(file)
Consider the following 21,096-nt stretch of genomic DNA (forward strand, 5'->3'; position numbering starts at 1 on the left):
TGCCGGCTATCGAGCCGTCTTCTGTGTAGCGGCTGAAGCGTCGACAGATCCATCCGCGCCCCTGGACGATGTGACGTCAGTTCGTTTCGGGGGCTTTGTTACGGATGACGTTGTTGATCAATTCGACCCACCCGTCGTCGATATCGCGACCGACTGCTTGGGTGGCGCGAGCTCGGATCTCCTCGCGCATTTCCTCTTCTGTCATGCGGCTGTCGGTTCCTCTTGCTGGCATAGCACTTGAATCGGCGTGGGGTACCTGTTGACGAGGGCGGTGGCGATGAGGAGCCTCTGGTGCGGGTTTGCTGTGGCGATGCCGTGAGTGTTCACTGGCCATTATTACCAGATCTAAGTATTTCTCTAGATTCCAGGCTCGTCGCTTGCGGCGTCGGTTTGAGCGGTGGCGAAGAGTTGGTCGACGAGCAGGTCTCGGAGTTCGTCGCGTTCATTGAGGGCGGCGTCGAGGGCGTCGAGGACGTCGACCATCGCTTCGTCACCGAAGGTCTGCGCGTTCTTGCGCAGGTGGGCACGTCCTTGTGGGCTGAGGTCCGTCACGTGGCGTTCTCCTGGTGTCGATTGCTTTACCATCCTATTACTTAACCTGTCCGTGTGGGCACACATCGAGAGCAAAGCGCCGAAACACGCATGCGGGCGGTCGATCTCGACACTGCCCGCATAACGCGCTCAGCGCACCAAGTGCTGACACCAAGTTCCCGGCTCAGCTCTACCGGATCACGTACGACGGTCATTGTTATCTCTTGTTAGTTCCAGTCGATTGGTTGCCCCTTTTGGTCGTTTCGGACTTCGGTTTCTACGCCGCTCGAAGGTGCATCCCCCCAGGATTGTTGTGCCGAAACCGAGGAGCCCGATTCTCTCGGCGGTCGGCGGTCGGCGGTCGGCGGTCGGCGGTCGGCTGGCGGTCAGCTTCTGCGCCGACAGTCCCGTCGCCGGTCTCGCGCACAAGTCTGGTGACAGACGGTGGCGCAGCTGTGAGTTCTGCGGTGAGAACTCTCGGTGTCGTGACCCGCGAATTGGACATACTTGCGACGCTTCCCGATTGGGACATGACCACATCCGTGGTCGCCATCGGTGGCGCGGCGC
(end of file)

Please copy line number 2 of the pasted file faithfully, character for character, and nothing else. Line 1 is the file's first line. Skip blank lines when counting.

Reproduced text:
TGCCGGCTATCGAGCCGTCTTCTGTGTAGCGGCTGAAGCGTCGACAGATCCATCCGCGCCCCTGGACGATGTGACGTCAGTTCGTTTCGGGGGCTTTGTTACGGATGACGTTGTTGATCAATTCGACCCACCCGTCGTCGATATCGCGACCGACTGCTTGGGTGGCGCGAGCTCGGATCTCCTCGCGCATTTCCTCTTCTGTCATGCGGCTGTCGGTTCCTCTTGCTGGCATAGCACTTGAATCGGCGTGGGGTACCTGTTGACGAGGGCGGTGGCGATGAGGAGCCTCTGGTGCGGGTTTGCTGTGGCGATGCCGTGAGTGTTCACTGGCCATTATTACCAGATCTAAGTATTTCTCTAGATTCCAGGCTCGTCGCTTGCGGCGTCGGTTTGAGCGGTGGCGAAGAGTTGGTCGACGAGCAGGTCTCGGAGTTCGTCGCGTTCATTGAGGGCGGCGTCGAGGGCGTCGAGGACGTCGACCATCGCTTCGTCACCGAAGGTCTGCGCGTTCTTGCGCAGGTGGGCACGTCCTTGTGGGCTGAGGTCCGTCACGTGGCGTTCTCCTGGTGTCGATTGCTTTACCATCCTATTACTTAACCTGTCCGTGTGGGCACACATCGAGAGCAAAGCGCCGAAACACGCATGCGGGCGGTCGATCTCGACACTGCCCGCATAACGCGCTCAGCGCACCAAGTGCTGACACCAAGTTCCCGGCTCAGCTCTACCGGATCACGTACGACGGTCATTGTTATCTCTTGTTAGTTCCAGTCGATTGGTTGCCCCTTTTGGTCGTTTCGGACTTCGGTTTCTACGCCGCTCGAAGGTGCATCCCCCCAGGATTGTTGTGCCGAAACCGAGGAGCCCGATTCTCTCGGCGGTCGGCGGTCGGCGGTCGGCGGTCGGCGGTCGGCTGGCGGTCAGCTTCTGCGCCGACAGTCCCGTCGCCGGTCTCGCGCACAAGTCTGGTGACAGACGGTGGCGCAGCTGTGAGTTCTGCGGTGAGAACTCTCGGTGTCGTGACCCGCGAATTGGACATACTTGCGACGCTTCCCGATTGGGACATGACCACATCCGTGGTCGCCATCGGTGGCGCGGCGC